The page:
Quantcast

Got Homework?

Connect with other students for help. It's a free community.

  • across
    MIT Grad Student
    Online now
  • laura*
    Helped 1,000 students
    Online now
  • Hero
    College Math Guru
    Online now

Here's the question you clicked on:

55 members online
  • 0 replying
  • 0 viewing

dddan Group Title

how do you find the midpoint with two ordered pairs, (12,-11), (5,13)

  • one year ago
  • one year ago

  • This Question is Closed
  1. JakeV8 Group Title
    Best Response
    You've already chosen the best response.
    Medals 1

    Just think, first, about what a middle point between an x value of 12 and an x value of 5 might be. Don't worry about the y for now... what is the x value of the middle point between those two x values?

    • one year ago
  2. dddan Group Title
    Best Response
    You've already chosen the best response.
    Medals 0

    so its 12+5/2?....

    • one year ago
  3. JakeV8 Group Title
    Best Response
    You've already chosen the best response.
    Medals 1

    (12 + 5)/2, yes... I think that's what you meant. Can you find the mid point between the y values?

    • one year ago
  4. dddan Group Title
    Best Response
    You've already chosen the best response.
    Medals 0

    so for x its 8.5 and for y its 1 right?

    • one year ago
  5. JakeV8 Group Title
    Best Response
    You've already chosen the best response.
    Medals 1

    Looks good to me... always smart to think about where that mid point would actually be in relation to the two endpoints... if you accidentally made a math mistake, your midpoint would be somewhere not between the other 2 points. a quick sketch should tell you if it seems right.

    • one year ago
  6. dddan Group Title
    Best Response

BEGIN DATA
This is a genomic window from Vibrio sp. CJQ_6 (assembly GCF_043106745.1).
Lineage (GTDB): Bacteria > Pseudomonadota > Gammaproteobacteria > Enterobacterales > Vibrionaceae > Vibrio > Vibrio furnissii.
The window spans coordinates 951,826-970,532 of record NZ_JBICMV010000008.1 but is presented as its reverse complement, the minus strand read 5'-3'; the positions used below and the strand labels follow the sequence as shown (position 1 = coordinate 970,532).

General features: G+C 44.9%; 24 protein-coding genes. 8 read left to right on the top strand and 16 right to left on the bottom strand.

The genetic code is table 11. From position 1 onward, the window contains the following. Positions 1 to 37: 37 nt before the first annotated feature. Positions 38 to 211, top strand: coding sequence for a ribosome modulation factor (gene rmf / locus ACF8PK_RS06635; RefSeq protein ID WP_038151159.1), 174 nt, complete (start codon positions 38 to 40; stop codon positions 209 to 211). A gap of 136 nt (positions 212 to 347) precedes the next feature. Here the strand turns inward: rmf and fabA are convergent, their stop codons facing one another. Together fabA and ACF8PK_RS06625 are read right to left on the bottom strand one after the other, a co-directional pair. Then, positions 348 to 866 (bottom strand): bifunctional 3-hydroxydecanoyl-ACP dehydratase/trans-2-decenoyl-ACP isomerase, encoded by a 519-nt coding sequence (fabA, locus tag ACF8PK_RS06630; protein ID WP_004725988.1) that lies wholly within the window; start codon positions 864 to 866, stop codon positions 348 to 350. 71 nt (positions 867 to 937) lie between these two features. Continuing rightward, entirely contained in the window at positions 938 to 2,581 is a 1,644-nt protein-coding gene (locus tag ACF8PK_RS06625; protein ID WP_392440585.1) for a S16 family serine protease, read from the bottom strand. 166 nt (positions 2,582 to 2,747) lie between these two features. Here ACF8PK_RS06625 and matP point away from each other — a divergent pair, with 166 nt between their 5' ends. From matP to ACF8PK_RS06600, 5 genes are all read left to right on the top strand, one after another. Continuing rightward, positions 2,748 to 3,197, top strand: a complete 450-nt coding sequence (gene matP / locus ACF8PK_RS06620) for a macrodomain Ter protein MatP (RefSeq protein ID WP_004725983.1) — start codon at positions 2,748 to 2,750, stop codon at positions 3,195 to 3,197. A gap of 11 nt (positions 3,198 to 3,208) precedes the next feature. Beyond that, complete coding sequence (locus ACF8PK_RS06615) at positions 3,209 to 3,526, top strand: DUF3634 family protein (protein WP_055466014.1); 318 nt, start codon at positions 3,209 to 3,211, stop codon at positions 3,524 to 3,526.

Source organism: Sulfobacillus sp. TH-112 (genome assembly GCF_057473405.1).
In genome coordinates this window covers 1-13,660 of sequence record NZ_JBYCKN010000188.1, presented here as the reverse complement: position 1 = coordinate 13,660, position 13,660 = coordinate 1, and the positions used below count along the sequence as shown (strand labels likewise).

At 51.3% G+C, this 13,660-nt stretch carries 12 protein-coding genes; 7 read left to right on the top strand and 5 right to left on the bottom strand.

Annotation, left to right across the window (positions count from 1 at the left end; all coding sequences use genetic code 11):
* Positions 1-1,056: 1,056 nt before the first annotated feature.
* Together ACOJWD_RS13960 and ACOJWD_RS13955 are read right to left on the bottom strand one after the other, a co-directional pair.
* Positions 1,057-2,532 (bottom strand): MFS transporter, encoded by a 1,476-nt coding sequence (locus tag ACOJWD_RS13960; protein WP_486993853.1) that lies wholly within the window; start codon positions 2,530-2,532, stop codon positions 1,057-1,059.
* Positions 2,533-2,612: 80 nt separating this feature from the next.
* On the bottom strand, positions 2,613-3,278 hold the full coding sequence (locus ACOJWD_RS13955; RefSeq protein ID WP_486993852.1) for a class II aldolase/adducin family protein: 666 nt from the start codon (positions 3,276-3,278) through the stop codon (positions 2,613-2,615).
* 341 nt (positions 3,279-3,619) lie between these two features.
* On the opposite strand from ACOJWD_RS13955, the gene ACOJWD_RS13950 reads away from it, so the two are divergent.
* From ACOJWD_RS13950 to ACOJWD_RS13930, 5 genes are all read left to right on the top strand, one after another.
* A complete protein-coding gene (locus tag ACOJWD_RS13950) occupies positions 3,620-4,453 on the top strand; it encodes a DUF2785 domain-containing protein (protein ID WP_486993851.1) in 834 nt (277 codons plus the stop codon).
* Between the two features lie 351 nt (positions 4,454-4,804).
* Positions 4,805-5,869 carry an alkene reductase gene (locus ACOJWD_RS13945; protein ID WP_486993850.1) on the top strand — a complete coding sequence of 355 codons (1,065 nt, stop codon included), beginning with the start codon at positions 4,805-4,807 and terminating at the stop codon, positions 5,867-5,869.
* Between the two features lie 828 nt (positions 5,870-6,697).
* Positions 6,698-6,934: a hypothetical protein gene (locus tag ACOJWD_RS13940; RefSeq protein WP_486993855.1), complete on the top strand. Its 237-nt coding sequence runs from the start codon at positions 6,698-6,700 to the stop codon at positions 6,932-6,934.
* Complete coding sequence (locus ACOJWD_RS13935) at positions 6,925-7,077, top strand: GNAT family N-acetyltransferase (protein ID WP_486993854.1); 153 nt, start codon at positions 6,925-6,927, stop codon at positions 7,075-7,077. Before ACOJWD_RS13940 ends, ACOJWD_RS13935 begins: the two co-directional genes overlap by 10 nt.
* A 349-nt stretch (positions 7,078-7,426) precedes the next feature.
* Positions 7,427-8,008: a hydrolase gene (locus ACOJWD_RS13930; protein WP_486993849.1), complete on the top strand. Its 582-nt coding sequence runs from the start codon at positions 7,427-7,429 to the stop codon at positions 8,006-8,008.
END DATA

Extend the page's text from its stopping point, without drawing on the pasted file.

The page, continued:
You've already chosen the best response.
    Medals 0

    thanks

    • one year ago
  7. dddan Group Title
    Best Response
    You've already chosen the best response.
    Medals 0

    can i ask you another question?

    • one year ago
  8. JakeV8 Group Title
    Best Response
    You've already chosen the best response.
    Medals 1

    Sure

    • one year ago
  9. dddan Group Title
    Best Response
    You've already chosen the best response.
    Medals 0

    \[(-1,1), (-1+3\sqrt{3}, 4)\) how do i combine the -1 and the 3\[\sqrt{3}\]

    • one year ago
  10. dddan Group Title
    Best Response
    You've already chosen the best response.
    Medals 0

    sry how to i combine the square root?

    • one year ago
  11. JakeV8 Group Title
    Best Response
    You've already chosen the best response.
    Medals 1

    you add: -1 + (-1 + 3sqrt(3) ) = -1 - 1 + 3sqrt(3) = -2 + 3sqrt(3) then divide the whole thing by 2: (-2 + 3sqrt(3) ) / 2 leaving you: -2/2 + (3/2)sqrt(3)

    • one year ago
  12. JakeV8 Group Title
    Best Response
    You've already chosen the best response.
    Medals 1

    you don't combine the square root... For example, it's sort of like saying "how do I divide x + 2 by 2?" You don't combine the x and the 2... they are already combined by the + symbol... you just set it up as (x+2)/2 and if you want, you can simplify to (x/2) + (2/2) = (x/2) + 1

    • one year ago
    • Attachments:

See more questions >>>

Your question is ready. Sign up for free to start getting answers.

spraguer (Moderator)
5 → View Detailed Profile

is replying to Can someone tell me what button the professor is hitting...

23

  • Teamwork 19 Teammate
  • Problem Solving 19 Hero
  • You have blocked this person.
  • ✔ You're a fan Checking fan status...

Thanks for being so helpful in mathematics. If you are getting quality help, make sure you spread the word about OpenStudy.

This is the testimonial you wrote.
You haven't written a testimonial for Owlfred.